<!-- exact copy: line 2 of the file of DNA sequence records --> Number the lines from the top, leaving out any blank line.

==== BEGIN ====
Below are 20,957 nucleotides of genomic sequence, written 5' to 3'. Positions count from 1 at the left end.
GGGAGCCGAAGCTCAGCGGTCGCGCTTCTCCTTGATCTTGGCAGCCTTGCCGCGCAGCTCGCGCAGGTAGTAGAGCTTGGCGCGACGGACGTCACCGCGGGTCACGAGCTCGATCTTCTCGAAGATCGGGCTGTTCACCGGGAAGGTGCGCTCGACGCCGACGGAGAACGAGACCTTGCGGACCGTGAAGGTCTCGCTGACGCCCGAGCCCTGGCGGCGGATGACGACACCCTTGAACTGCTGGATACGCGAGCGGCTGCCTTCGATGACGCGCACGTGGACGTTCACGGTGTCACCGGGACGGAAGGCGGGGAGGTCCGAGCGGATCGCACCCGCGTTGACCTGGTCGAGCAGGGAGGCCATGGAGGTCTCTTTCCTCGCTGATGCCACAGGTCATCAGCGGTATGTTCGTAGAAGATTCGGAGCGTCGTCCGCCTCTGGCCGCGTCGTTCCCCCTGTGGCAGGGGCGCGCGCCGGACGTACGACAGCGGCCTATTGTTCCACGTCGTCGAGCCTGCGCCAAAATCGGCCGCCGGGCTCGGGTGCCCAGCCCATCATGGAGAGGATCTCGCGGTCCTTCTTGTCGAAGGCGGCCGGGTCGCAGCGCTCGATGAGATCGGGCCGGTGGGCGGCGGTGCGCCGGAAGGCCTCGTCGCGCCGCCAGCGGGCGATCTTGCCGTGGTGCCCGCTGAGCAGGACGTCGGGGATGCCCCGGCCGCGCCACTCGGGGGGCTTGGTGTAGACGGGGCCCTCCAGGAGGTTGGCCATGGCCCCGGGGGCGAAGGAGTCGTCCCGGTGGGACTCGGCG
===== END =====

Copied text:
GGGAGCCGAAGCTCAGCGGTCGCGCTTCTCCTTGATCTTGGCAGCCTTGCCGCGCAGCTCGCGCAGGTAGTAGAGCTTGGCGCGACGGACGTCACCGCGGGTCACGAGCTCGATCTTCTCGAAGATCGGGCTGTTCACCGGGAAGGTGCGCTCGACGCCGACGGAGAACGAGACCTTGCGGACCGTGAAGGTCTCGCTGACGCCCGAGCCCTGGCGGCGGATGACGACACCCTTGAACTGCTGGATACGCGAGCGGCTGCCTTCGATGACGCGCACGTGGACGTTCACGGTGTCACCGGGACGGAAGGCGGGGAGGTCCGAGCGGATCGCACCCGCGTTGACCTGGTCGAGCAGGGAGGCCATGGAGGTCTCTTTCCTCGCTGATGCCACAGGTCATCAGCGGTATGTTCGTAGAAGATTCGGAGCGTCGTCCGCCTCTGGCCGCGTCGTTCCCCCTGTGGCAGGGGCGCGCGCCGGACGTACGACAGCGGCCTATTGTTCCACGTCGTCGAGCCTGCGCCAAAATCGGCCGCCGGGCTCGGGTGCCCAGCCCATCATGGAGAGGATCTCGCGGTCCTTCTTGTCGAAGGCGGCCGGGTCGCAGCGCTCGATGAGATCGGGCCGGTGGGCGGCGGTGCGCCGGAAGGCCTCGTCGCGCCGCCAGCGGGCGATCTTGCCGTGGTGCCCGCTGAGCAGGACGTCGGGGATGCCCCGGCCGCGCCACTCGGGGGGCTTGGTGTAGACGGGGCCCTCCAGGAGGTTGGCCATGGCCCCGGGGGCGAAGGAGTCGTCCCGGTGGGACTCGGCG